Between the frothing-at-the-mouth Fionnan Sheahan and the dessicated Terry Prone, the Independent is leaving no stone unturned in its personal and professional excoriation of Deputy Luke “Ming” Flanagan who has this week admitted to benefitting from the quashing of not one, but two sets of penalty points. Deputy Flanagan had a little dig of his own back at the publishers of the Indo, Independent News and Media, when, after his withering interrogation by Vincent Browne on Tuesday, Ming pointed out that although debt forgiveness was still a taboo subject for mortgage borrowers, that there was seemingly no problem in IN&M getting a debt write-down of €100m in its €400m+ debt pile, with the €100m being spread across eight banks including AIB which we 99.8% own.
IN&M’s full year results for 2012 are expected imminently, but they are unlikely to show a much improved state from that recorded for H1,2012 when the group was balance sheet insolvent to the tune of €200m, with bank debt of over €400m, and after it turned in a fully recognized loss of €177m for the first six months of 2012. The €400m is owed to eight banks, and it is understood from reporting in the Sunday Business Post that Bank of Ireland is owed around €80m and AIB around €70m. We own 15% of Bank of Ireland and 99.8% of AIB.
With IN&M shares languishing at just over 3.5c a share, giving the group a stock market valuation of €19.3m, you might have thought that the shareholders including Denis O’Brien (29.9%), Tony O’Reilly (13.3%) and Dermot Desmond (6.4%) would be wiped out before the banks were called on for any debt write-down.
In the Dail this week, the Sinn Fein finance spokesperson Pearse Doherty asked the Minister for Finance Michael if AIB would allow a debt writedown on a commercial loan whilst leaving the shareholders untouched. Minister Noonan said there was no “blanket policy applied in respect of capital hierarchy” so we may now see a situation at IN&M where AIB does agree a €20m debt write-down whilst leaving the €19.3m of shareholders intact. A year ago, the Government managed to get away with Anglo writing off €100m in Siteserv as part of a deal which allowed the shareholders in that company to walk away with €5m.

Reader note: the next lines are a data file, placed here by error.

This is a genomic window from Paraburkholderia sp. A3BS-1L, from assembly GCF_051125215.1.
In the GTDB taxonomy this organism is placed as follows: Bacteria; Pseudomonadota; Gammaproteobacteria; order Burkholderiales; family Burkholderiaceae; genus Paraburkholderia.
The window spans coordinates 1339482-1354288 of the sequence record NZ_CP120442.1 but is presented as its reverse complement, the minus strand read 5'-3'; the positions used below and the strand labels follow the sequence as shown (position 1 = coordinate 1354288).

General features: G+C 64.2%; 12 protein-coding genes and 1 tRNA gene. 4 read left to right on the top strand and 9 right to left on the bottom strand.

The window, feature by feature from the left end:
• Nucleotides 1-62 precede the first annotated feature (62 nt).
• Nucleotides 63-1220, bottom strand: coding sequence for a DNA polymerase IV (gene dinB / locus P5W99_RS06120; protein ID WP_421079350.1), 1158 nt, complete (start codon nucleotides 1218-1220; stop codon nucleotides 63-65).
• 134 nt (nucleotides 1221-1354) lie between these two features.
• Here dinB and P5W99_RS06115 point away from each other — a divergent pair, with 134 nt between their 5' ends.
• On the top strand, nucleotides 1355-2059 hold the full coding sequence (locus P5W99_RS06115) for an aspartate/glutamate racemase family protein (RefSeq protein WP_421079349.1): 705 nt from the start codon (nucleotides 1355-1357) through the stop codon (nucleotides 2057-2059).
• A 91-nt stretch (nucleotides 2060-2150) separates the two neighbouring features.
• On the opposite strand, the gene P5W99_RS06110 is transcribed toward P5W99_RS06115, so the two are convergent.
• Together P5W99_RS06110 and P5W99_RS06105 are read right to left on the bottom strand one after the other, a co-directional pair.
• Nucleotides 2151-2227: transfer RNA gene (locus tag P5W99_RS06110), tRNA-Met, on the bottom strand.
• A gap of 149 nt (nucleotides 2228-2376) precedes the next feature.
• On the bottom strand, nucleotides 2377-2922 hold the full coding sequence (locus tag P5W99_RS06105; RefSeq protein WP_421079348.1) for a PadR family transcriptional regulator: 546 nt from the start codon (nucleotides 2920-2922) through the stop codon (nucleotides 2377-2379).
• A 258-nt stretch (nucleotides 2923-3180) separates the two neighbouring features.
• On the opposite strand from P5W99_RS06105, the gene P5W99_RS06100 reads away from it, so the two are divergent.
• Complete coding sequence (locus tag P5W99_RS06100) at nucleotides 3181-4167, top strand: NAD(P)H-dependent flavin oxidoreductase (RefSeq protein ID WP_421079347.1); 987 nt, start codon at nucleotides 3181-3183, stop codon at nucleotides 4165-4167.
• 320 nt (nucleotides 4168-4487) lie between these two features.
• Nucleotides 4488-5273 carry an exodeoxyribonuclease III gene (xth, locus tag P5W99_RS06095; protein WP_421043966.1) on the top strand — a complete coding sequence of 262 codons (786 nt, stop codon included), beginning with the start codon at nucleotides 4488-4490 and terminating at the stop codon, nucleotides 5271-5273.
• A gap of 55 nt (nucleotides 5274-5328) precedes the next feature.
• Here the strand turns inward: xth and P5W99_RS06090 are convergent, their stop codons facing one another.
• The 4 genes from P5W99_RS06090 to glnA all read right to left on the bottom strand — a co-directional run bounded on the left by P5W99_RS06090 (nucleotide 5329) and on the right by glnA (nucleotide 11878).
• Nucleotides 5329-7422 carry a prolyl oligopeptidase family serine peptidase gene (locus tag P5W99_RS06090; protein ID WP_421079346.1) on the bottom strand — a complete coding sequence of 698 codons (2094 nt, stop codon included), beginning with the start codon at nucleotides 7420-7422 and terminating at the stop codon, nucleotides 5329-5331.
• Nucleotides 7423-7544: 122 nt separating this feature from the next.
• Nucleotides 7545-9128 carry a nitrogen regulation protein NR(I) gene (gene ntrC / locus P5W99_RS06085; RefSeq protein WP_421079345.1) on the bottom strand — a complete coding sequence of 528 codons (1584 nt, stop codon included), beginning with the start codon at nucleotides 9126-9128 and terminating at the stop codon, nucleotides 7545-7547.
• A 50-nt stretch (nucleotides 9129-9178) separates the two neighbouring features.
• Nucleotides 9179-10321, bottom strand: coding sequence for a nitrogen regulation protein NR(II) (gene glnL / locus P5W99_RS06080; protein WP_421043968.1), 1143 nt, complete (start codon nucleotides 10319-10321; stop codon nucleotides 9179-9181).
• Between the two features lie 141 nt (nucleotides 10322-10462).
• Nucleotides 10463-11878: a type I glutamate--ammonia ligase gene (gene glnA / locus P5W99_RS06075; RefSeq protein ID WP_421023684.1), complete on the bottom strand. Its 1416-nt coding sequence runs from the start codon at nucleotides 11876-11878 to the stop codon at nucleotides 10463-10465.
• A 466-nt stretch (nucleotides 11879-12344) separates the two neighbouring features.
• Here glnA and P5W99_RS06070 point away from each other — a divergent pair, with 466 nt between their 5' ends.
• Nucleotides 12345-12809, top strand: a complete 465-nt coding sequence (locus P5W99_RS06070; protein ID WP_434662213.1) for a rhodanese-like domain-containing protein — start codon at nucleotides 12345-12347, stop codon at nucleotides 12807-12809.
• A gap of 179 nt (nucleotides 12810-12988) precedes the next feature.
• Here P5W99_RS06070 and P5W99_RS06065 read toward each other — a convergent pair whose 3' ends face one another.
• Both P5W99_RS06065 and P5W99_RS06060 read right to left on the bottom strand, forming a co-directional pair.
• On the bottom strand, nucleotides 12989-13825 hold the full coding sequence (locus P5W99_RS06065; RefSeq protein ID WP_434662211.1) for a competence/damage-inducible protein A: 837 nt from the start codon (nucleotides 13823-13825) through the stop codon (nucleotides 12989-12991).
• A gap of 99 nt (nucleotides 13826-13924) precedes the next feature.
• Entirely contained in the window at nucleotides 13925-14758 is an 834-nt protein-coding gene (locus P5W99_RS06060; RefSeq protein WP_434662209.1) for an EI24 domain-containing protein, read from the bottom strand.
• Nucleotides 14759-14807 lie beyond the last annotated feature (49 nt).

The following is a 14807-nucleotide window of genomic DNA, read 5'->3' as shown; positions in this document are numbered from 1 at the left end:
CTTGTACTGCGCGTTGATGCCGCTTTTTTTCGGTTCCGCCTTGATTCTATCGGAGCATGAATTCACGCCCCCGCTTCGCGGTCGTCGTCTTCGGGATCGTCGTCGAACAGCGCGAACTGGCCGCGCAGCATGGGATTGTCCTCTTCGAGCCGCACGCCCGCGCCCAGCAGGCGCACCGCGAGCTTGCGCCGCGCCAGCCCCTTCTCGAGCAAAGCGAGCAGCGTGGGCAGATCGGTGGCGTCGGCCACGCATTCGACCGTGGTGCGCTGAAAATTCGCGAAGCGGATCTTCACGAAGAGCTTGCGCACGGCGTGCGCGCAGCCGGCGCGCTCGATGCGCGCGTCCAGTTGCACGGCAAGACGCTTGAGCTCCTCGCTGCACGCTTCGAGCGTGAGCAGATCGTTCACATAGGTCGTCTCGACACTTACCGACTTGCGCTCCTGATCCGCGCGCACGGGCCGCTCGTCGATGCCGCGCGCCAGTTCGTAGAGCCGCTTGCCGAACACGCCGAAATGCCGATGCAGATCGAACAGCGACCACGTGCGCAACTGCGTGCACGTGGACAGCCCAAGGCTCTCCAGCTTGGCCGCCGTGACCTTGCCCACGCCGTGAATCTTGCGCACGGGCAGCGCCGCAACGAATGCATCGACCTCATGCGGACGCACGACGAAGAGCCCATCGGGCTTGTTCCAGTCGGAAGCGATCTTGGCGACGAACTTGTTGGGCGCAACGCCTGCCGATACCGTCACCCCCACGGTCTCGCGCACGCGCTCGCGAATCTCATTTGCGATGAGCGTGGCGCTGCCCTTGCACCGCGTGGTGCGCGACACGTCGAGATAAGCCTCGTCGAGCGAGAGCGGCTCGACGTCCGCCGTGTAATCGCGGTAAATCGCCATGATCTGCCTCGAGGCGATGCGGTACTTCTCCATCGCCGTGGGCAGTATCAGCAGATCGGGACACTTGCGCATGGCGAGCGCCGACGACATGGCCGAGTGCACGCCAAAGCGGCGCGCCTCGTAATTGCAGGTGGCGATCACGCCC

No doubt it will be a transaction that will be keenly watched. And not just by Deputy Flanagan.
The full parliamentary question and response are here.
Deputy Pearse Doherty: To ask the Minister for Finance if he will confirm the policy of Allied Irish Banks in which he is the shareholder of 99.8% of the shares in writing down debt owed on commercial loans and if ordinary shareholders in companies where debt write-offs will be agreed by AIB, will be 100% wiped out before any debt write-off is agreed by AIB..
Minister for Finance, Michael Noonan: I have been informed by AIB that the bank is committed to operating its business activities on a commercial basis as it seeks to return to profitability. The bank assesses each customer in detail on a case by case basis to ensure the appropriate commercial outcome for the bank is achieved. As each case is dealt with on an individual basis, there is no blanket policy applied in respect of capital hierarchy.